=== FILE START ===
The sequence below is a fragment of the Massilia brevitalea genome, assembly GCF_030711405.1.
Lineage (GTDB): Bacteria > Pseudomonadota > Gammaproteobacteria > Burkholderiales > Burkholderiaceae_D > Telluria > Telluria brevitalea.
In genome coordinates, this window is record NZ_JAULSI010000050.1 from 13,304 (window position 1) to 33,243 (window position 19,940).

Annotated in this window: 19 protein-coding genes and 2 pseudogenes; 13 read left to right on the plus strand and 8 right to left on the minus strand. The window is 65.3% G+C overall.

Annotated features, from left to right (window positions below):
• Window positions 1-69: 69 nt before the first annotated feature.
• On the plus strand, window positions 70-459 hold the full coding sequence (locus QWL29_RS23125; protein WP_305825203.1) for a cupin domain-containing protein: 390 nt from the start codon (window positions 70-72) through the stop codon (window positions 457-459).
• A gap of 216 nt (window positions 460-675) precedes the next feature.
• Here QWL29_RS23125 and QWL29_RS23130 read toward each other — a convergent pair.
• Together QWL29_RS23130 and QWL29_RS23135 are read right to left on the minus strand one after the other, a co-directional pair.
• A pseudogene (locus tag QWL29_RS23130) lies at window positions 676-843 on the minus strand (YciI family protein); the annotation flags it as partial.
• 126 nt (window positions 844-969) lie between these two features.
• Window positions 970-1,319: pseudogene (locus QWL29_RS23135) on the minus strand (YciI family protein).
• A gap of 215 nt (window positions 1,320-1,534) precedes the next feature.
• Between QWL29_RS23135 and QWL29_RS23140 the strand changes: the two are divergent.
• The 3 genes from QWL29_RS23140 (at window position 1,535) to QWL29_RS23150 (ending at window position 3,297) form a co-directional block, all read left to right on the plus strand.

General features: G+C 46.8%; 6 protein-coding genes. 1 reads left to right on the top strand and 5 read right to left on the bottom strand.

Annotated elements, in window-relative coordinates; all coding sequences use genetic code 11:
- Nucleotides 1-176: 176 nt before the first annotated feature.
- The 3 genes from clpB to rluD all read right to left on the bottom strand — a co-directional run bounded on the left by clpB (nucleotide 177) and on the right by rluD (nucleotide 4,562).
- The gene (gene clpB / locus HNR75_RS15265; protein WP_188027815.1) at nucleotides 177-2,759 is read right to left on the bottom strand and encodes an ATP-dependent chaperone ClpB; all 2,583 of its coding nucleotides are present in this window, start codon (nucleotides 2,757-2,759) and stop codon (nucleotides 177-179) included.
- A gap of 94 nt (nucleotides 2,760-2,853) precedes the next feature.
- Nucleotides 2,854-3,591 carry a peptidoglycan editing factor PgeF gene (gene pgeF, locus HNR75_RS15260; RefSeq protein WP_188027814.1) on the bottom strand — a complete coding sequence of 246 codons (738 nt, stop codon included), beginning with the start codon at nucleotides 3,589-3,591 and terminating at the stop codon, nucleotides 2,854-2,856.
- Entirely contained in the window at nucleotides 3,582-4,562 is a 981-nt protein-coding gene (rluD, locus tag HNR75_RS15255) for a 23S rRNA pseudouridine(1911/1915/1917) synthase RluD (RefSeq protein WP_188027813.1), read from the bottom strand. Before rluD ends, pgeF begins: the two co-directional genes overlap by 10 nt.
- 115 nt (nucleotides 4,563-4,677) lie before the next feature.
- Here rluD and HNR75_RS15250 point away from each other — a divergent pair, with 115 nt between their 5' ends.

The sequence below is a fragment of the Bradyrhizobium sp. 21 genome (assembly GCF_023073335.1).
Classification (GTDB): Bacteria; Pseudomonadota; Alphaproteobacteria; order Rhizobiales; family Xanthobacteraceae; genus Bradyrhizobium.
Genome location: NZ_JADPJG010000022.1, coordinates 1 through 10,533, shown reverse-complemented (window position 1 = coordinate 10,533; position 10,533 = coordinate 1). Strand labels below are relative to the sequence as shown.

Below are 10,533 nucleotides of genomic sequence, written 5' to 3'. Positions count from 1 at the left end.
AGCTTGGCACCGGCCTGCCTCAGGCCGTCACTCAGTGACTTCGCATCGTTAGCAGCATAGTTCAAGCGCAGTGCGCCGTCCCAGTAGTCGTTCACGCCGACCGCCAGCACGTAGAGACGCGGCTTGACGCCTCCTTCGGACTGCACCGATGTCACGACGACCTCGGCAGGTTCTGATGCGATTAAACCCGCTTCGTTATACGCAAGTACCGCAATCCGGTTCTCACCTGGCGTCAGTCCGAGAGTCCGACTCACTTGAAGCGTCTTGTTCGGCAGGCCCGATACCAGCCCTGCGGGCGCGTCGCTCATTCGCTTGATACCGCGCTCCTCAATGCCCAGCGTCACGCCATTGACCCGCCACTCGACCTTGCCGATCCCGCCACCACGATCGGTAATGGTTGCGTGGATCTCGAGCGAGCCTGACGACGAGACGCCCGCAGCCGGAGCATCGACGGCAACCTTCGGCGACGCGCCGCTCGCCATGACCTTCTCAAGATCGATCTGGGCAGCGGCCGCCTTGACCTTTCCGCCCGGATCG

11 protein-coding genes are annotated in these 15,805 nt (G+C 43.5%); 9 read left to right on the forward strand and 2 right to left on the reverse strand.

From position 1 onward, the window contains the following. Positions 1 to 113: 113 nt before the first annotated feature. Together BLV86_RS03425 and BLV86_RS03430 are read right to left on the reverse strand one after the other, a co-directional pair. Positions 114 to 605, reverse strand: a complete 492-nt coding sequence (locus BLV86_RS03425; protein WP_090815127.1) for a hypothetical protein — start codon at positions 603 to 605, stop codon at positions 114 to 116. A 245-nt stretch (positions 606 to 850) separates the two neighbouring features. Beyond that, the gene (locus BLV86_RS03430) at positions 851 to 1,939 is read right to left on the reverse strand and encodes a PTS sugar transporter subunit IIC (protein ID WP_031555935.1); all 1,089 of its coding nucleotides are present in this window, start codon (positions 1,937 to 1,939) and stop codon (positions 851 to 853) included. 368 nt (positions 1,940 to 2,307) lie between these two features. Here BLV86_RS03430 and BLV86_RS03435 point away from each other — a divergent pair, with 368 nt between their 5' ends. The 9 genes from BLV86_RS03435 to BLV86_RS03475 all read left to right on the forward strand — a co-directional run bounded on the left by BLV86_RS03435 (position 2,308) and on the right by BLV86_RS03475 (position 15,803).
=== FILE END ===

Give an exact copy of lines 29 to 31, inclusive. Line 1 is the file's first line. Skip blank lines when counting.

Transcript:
Genome location: NZ_JADPJG010000022.1, coordinates 1 through 10,533, shown reverse-complemented (window position 1 = coordinate 10,533; position 10,533 = coordinate 1). Strand labels below are relative to the sequence as shown.

Below are 10,533 nucleotides of genomic sequence, written 5' to 3'. Positions count from 1 at the left end.
AGCTTGGCACCGGCCTGCCTCAGGCCGTCACTCAGTGACTTCGCATCGTTAGCAGCATAGTTCAAGCGCAGTGCGCCGTCCCAGTAGTCGTTCACGCCGACCGCCAGCACGTAGAGACGCGGCTTGACGCCTCCTTCGGACTGCACCGATGTCACGACGACCTCGGCAGGTTCTGATGCGATTAAACCCGCTTCGTTATACGCAAGTACCGCAATCCGGTTCTCACCTGGCGTCAGTCCGAGAGTCCGACTCACTTGAAGCGTCTTGTTCGGCAGGCCCGATACCAGCCCTGCGGGCGCGTCGCTCATTCGCTTGATACCGCGCTCCTCAATGCCCAGCGTCACGCCATTGACCCGCCACTCGACCTTGCCGATCCCGCCACCACGATCGGTAATGGTTGCGTGGATCTCGAGCGAGCCTGACGACGAGACGCCCGCAGCCGGAGCATCGACGGCAACCTTCGGCGACGCGCCGCTCGCCATGACCTTCTCAAGATCGATCTGGGCAGCGGCCGCCTTGACCTTTCCGCCCGGATCG